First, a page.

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Cat's Cradle: Witch Mark

by Andrew Hunt

Book review by Jessica Smiler

Witch Mark is undoubtedly the best of the three Cat's Cradle books. At last we have a (sort of) happy ending. The cat, although doing very little, at least had a reason for existence. Ace was true to form, nitro-9 and all, and I felt that the mention of the Cheetah People was well integrated into the plot - nice to actually see a connection with the series.

The Doctor was excellently portrayed and the supporting 'cast' was strong. What I loved about this book was the air of magic and fantasy. It was rather akin to Battlefield with all the mythological and legendary characters, and a sci-fi twist at the end which I felt didn't quite come off.

In fact, the only problem I have with the entire book is that the ending was rather rushed. Everything came to a hurried conclusion and several questions were left unanswered. The major ones are how was Old Davy related to Herne; also what about Janet and Hugh?

The faerie/fantasy feel to the tale clashed rather badly with the sci-fi ending which seemed more like a quickie scientific explanation for the story.

If you like faerie tales or strange and mysterious happenings, combined with something rotten in the state of Wales, then this is the book for you.

I wonder what the Brigadier's going to think when he gets his very own herd of unicorns for a present. He was probably only expecting a tie!

Book review by Clinton Spencer

I was not expecting very much from this novel. I've never had a huge interest in fantasy (probably because it's barely appeared in Doctor Who), so I was pleasantly surprised with the novel.

It takes the ideas of Doctor Who and successfully puts them in a new fantasy setting. The book is well written with a style that presents a battle between good and evil in a conventional way. Andrew Hunt does not attempt to write in a surreal or mould-breaking manner (that most New Adventures try to do), therefore I believe anyone could pick up this book and enjoy it.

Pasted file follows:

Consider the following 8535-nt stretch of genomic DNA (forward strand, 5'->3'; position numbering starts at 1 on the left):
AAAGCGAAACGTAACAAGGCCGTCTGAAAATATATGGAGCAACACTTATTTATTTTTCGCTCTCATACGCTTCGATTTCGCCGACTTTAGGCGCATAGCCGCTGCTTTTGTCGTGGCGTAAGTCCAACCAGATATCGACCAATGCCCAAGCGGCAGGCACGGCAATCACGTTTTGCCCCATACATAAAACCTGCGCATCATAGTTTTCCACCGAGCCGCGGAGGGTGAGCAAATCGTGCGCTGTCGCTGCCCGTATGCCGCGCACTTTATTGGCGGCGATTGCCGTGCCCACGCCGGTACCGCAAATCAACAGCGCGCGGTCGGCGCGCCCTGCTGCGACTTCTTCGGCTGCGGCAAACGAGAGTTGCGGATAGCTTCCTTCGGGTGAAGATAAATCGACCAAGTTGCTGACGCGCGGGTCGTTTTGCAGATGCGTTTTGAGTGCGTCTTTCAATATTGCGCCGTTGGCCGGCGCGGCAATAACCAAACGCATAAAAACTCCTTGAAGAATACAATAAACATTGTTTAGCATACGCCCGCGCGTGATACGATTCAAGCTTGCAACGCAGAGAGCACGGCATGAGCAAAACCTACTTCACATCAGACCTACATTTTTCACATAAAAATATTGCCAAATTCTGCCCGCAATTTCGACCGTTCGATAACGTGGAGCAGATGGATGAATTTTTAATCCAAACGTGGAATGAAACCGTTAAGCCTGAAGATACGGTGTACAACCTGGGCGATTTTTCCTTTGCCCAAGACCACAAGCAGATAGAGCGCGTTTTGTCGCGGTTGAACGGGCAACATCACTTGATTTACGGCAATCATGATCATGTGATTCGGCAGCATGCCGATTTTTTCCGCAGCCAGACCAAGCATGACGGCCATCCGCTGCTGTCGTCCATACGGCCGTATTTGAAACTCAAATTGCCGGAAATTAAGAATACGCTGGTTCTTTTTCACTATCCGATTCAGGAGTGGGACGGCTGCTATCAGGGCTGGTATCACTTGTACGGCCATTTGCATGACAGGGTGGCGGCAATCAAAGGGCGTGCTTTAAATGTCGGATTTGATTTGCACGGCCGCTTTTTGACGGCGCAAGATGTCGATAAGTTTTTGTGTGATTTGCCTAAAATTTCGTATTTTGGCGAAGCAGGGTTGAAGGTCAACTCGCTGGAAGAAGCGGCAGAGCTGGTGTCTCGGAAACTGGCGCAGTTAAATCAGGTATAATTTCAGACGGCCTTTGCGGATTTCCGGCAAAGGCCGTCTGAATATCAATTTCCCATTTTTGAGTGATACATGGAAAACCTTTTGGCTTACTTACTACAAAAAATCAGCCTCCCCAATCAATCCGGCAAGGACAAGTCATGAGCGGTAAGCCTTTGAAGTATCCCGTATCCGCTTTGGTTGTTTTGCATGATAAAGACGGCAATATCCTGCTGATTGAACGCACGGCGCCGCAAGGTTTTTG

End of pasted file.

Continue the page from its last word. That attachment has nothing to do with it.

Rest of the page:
The book has a large number of well-written characters that come together in different ways. At times it does seem to get out of control because characters are introduced at a fast pace and later pop up suddenly leaving you wondering 'Who the hell is that?' which is a minor complaint that would be eliminated if you re-read the novel.

A good book - nothing amazing but still a darn good read if you've got the fifteen bucks to spare. One last thing - I'm getting extremely sick of the 'twist' that Cat's Cradle: Witch Mark centres around. I hope the New Adventures start coming up with ideas that are a lot more original.

Book review by Paul Rigby

This book was an enjoyable read, but sadly not much more.

With some exceptions, the Earth people are generally better written for than the Tir na n-Og dwellers, and there seemed to be a problem with knowing what to do with characters once they'd been established. They were well created, but poorly used.

The Doctor and Ace are very much the TV team and have some great repartee.

The plot is interesting, but meanders in places. The principle behind the story is a fascinating idea, and if not stunningly original, there are new twists. The way the author brings together the characters of Old Davy and Herne at the end is an intriguing concept.

There is a great build-up to the ending. As we begin to realise certain things, the tension is poured on, but unfortunately this tension - which leads to the compulsion of having to turn each page (present in other New Adventures such as Transit and Love and War), is missing elsewhere in the book.

One thing I found quite depressing, almost distressing at times, was the death and destruction throughout - a whole village massacred here, a person burnt at the stake there.

Overall, a novel which, while being a good enjoyable read, lacked that certain something which makes you want to read a book from cover to cover immediately but perhaps that's not such a bad thing.

This item appeared in TSV 34 (July 1993).

Index nodes: Cat's Cradle: Witch Mark